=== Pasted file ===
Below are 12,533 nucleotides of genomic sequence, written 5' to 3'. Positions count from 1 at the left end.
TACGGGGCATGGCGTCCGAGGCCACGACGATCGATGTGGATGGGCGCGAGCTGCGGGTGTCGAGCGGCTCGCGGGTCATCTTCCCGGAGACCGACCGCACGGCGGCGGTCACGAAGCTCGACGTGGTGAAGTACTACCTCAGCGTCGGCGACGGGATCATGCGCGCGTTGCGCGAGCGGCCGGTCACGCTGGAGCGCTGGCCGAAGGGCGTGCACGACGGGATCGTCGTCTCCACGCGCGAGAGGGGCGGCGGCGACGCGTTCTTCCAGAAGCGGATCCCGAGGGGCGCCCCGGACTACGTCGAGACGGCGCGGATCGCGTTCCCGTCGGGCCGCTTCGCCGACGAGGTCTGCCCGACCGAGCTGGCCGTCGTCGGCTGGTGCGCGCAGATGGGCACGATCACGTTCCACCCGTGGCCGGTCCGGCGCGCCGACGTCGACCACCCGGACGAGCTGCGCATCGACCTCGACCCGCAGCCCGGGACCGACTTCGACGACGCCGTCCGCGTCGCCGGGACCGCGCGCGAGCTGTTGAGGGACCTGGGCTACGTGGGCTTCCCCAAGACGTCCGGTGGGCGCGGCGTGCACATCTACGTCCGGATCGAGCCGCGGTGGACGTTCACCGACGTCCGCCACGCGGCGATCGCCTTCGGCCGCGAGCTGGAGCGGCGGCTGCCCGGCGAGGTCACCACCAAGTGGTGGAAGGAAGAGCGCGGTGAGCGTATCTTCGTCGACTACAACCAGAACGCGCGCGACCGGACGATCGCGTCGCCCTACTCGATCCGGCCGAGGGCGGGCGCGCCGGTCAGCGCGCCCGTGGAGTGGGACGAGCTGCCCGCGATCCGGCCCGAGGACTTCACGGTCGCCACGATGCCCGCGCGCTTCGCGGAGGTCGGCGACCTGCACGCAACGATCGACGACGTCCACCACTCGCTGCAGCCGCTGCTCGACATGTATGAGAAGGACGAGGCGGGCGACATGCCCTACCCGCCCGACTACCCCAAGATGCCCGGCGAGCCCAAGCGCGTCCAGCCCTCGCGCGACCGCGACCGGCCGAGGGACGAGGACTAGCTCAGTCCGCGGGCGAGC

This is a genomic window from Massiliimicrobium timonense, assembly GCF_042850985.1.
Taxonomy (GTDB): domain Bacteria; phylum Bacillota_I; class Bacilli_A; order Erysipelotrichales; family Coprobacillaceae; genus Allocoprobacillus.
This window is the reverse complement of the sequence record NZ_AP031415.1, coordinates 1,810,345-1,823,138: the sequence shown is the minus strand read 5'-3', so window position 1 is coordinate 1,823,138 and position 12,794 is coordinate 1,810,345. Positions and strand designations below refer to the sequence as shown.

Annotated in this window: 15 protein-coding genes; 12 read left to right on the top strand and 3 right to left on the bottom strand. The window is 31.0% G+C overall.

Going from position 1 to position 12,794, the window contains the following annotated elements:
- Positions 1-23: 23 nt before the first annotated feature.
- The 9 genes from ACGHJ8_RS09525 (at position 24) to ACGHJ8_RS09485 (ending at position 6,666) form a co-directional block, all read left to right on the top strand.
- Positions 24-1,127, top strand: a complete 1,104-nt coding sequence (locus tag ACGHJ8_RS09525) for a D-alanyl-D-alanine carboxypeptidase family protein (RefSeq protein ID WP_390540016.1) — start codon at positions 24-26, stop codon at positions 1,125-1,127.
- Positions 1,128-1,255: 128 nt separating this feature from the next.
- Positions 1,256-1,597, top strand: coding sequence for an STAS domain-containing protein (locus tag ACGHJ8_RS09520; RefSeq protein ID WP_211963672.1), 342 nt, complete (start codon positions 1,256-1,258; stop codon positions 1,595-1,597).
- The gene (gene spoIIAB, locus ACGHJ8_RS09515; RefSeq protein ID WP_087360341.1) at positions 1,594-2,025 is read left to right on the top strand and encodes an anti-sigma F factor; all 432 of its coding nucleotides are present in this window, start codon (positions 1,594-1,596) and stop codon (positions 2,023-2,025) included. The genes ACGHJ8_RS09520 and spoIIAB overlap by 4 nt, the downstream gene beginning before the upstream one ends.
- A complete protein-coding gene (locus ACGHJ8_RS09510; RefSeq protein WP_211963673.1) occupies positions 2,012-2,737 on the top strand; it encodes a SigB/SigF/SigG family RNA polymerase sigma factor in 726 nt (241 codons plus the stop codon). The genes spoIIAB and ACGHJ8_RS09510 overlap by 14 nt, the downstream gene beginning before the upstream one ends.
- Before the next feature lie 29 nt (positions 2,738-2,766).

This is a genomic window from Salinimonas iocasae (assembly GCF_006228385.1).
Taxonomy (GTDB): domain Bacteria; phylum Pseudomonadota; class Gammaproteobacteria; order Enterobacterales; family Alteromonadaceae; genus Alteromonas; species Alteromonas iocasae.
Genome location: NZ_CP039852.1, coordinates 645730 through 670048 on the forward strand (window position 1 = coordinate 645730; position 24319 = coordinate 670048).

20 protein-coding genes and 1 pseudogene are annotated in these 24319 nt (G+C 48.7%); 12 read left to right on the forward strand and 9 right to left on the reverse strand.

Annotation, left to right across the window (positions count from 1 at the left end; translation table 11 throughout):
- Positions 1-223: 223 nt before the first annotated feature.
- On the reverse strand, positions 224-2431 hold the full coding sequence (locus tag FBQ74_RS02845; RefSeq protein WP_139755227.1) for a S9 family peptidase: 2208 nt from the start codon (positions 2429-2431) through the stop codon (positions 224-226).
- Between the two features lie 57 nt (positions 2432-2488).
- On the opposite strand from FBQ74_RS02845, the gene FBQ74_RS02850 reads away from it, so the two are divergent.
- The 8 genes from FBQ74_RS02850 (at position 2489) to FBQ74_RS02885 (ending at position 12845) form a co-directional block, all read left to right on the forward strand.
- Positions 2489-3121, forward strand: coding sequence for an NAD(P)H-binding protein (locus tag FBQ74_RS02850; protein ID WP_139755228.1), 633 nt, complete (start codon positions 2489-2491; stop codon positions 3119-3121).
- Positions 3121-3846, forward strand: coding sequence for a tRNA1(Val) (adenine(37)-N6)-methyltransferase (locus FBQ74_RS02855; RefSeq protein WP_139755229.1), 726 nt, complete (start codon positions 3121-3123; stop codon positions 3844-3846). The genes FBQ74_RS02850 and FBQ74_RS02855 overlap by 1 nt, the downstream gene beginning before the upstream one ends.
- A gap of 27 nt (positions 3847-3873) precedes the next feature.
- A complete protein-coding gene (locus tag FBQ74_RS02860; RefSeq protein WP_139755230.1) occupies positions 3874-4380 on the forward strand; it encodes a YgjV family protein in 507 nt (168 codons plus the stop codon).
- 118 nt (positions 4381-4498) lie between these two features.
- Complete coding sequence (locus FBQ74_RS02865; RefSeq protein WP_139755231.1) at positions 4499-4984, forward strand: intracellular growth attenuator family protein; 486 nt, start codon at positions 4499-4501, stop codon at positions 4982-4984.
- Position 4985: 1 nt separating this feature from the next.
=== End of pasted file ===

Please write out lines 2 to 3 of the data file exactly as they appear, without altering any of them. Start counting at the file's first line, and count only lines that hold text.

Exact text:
TACGGGGCATGGCGTCCGAGGCCACGACGATCGATGTGGATGGGCGCGAGCTGCGGGTGTCGAGCGGCTCGCGGGTCATCTTCCCGGAGACCGACCGCACGGCGGCGGTCACGAAGCTCGACGTGGTGAAGTACTACCTCAGCGTCGGCGACGGGATCATGCGCGCGTTGCGCGAGCGGCCGGTCACGCTGGAGCGCTGGCCGAAGGGCGTGCACGACGGGATCGTCGTCTCCACGCGCGAGAGGGGCGGCGGCGACGCGTTCTTCCAGAAGCGGATCCCGAGGGGCGCCCCGGACTACGTCGAGACGGCGCGGATCGCGTTCCCGTCGGGCCGCTTCGCCGACGAGGTCTGCCCGACCGAGCTGGCCGTCGTCGGCTGGTGCGCGCAGATGGGCACGATCACGTTCCACCCGTGGCCGGTCCGGCGCGCCGACGTCGACCACCCGGACGAGCTGCGCATCGACCTCGACCCGCAGCCCGGGACCGACTTCGACGACGCCGTCCGCGTCGCCGGGACCGCGCGCGAGCTGTTGAGGGACCTGGGCTACGTGGGCTTCCCCAAGACGTCCGGTGGGCGCGGCGTGCACATCTACGTCCGGATCGAGCCGCGGTGGACGTTCACCGACGTCCGCCACGCGGCGATCGCCTTCGGCCGCGAGCTGGAGCGGCGGCTGCCCGGCGAGGTCACCACCAAGTGGTGGAAGGAAGAGCGCGGTGAGCGTATCTTCGTCGACTACAACCAGAACGCGCGCGACCGGACGATCGCGTCGCCCTACTCGATCCGGCCGAGGGCGGGCGCGCCGGTCAGCGCGCCCGTGGAGTGGGACGAGCTGCCCGCGATCCGGCCCGAGGACTTCACGGTCGCCACGATGCCCGCGCGCTTCGCGGAGGTCGGCGACCTGCACGCAACGATCGACGACGTCCACCACTCGCTGCAGCCGCTGCTCGACATGTATGAGAAGGACGAGGCGGGCGACATGCCCTACCCGCCCGACTACCCCAAGATGCCCGGCGAGCCCAAGCGCGTCCAGCCCTCGCGCGACCGCGACCGGCCGAGGGACGAGGACTAGCTCAGTCCGCGGGCGAGC

This is a genomic window from Massiliimicrobium timonense, assembly GCF_042850985.1.